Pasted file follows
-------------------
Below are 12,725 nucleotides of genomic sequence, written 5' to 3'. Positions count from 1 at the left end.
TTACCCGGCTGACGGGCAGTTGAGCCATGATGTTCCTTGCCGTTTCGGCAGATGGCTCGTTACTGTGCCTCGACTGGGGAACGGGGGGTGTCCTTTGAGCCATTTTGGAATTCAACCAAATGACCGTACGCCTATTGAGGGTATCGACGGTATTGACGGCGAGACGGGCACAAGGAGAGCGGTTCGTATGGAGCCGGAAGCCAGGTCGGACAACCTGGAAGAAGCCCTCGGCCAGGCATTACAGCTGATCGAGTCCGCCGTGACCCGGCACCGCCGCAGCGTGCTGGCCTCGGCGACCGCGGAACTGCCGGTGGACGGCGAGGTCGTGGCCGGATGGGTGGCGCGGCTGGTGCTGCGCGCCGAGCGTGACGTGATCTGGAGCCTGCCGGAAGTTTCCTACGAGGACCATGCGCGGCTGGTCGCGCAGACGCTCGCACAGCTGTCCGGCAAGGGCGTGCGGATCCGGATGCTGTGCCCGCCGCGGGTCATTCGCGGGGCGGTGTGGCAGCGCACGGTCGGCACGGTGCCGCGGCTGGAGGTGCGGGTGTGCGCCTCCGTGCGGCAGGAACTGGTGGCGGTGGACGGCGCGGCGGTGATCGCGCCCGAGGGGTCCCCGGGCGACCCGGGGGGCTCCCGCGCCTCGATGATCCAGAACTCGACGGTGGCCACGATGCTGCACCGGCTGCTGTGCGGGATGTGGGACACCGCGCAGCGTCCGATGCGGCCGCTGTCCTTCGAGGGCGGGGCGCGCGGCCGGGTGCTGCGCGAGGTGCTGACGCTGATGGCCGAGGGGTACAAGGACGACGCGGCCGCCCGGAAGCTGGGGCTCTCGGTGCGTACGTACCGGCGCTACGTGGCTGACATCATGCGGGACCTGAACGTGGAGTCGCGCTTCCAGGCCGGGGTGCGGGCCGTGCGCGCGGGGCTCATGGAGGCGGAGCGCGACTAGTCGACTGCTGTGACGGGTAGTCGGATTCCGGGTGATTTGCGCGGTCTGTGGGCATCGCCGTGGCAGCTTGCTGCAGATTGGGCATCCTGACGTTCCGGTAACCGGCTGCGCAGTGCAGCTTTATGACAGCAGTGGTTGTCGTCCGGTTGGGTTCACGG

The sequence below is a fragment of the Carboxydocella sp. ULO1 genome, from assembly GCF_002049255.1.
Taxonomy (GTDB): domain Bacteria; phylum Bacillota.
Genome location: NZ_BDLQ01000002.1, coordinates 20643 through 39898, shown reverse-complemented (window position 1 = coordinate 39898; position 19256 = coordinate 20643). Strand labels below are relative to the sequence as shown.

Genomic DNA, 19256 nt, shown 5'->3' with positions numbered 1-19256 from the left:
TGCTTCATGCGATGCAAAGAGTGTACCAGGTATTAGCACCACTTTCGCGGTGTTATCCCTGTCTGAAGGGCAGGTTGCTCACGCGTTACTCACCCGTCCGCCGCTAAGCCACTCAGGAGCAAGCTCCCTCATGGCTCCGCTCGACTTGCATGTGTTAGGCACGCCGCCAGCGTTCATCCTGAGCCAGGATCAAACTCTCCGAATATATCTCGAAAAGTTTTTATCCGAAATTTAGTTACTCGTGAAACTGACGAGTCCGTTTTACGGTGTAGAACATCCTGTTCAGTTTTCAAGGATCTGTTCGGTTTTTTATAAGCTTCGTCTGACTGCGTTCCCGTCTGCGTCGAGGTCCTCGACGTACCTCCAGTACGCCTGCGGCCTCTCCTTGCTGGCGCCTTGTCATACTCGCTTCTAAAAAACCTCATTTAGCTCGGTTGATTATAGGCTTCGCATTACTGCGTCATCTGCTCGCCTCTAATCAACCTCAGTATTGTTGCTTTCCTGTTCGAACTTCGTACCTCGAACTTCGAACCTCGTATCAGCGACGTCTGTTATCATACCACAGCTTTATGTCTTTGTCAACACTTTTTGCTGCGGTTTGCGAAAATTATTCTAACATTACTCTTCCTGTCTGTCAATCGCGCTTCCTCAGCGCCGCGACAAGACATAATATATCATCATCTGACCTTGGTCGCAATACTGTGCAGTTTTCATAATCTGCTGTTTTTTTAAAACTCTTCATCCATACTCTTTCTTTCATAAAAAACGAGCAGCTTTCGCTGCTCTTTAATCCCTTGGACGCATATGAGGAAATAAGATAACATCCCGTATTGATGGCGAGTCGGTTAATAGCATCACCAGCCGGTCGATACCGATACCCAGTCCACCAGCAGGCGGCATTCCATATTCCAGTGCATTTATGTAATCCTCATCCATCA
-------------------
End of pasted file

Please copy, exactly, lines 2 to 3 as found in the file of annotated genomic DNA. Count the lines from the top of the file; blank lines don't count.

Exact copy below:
TTACCCGGCTGACGGGCAGTTGAGCCATGATGTTCCTTGCCGTTTCGGCAGATGGCTCGTTACTGTGCCTCGACTGGGGAACGGGGGGTGTCCTTTGAGCCATTTTGGAATTCAACCAAATGACCGTACGCCTATTGAGGGTATCGACGGTATTGACGGCGAGACGGGCACAAGGAGAGCGGTTCGTATGGAGCCGGAAGCCAGGTCGGACAACCTGGAAGAAGCCCTCGGCCAGGCATTACAGCTGATCGAGTCCGCCGTGACCCGGCACCGCCGCAGCGTGCTGGCCTCGGCGACCGCGGAACTGCCGGTGGACGGCGAGGTCGTGGCCGGATGGGTGGCGCGGCTGGTGCTGCGCGCCGAGCGTGACGTGATCTGGAGCCTGCCGGAAGTTTCCTACGAGGACCATGCGCGGCTGGTCGCGCAGACGCTCGCACAGCTGTCCGGCAAGGGCGTGCGGATCCGGATGCTGTGCCCGCCGCGGGTCATTCGCGGGGCGGTGTGGCAGCGCACGGTCGGCACGGTGCCGCGGCTGGAGGTGCGGGTGTGCGCCTCCGTGCGGCAGGAACTGGTGGCGGTGGACGGCGCGGCGGTGATCGCGCCCGAGGGGTCCCCGGGCGACCCGGGGGGCTCCCGCGCCTCGATGATCCAGAACTCGACGGTGGCCACGATGCTGCACCGGCTGCTGTGCGGGATGTGGGACACCGCGCAGCGTCCGATGCGGCCGCTGTCCTTCGAGGGCGGGGCGCGCGGCCGGGTGCTGCGCGAGGTGCTGACGCTGATGGCCGAGGGGTACAAGGACGACGCGGCCGCCCGGAAGCTGGGGCTCTCGGTGCGTACGTACCGGCGCTACGTGGCTGACATCATGCGGGACCTGAACGTGGAGTCGCGCTTCCAGGCCGGGGTGCGGGCCGTGCGCGCGGGGCTCATGGAGGCGGAGCGCGACTAGTCGACTGCTGTGACGGGTAGTCGGATTCCGGGTGATTTGCGCGGTCTGTGGGCATCGCCGTGGCAGCTTGCTGCAGATTGGGCATCCTGACGTTCCGGTAACCGGCTGCGCAGTGCAGCTTTATGACAGCAGTGGTTGTCGTCCGGTTGGGTTCACGG

The sequence below is a fragment of the Carboxydocella sp. ULO1 genome, from assembly GCF_002049255.1.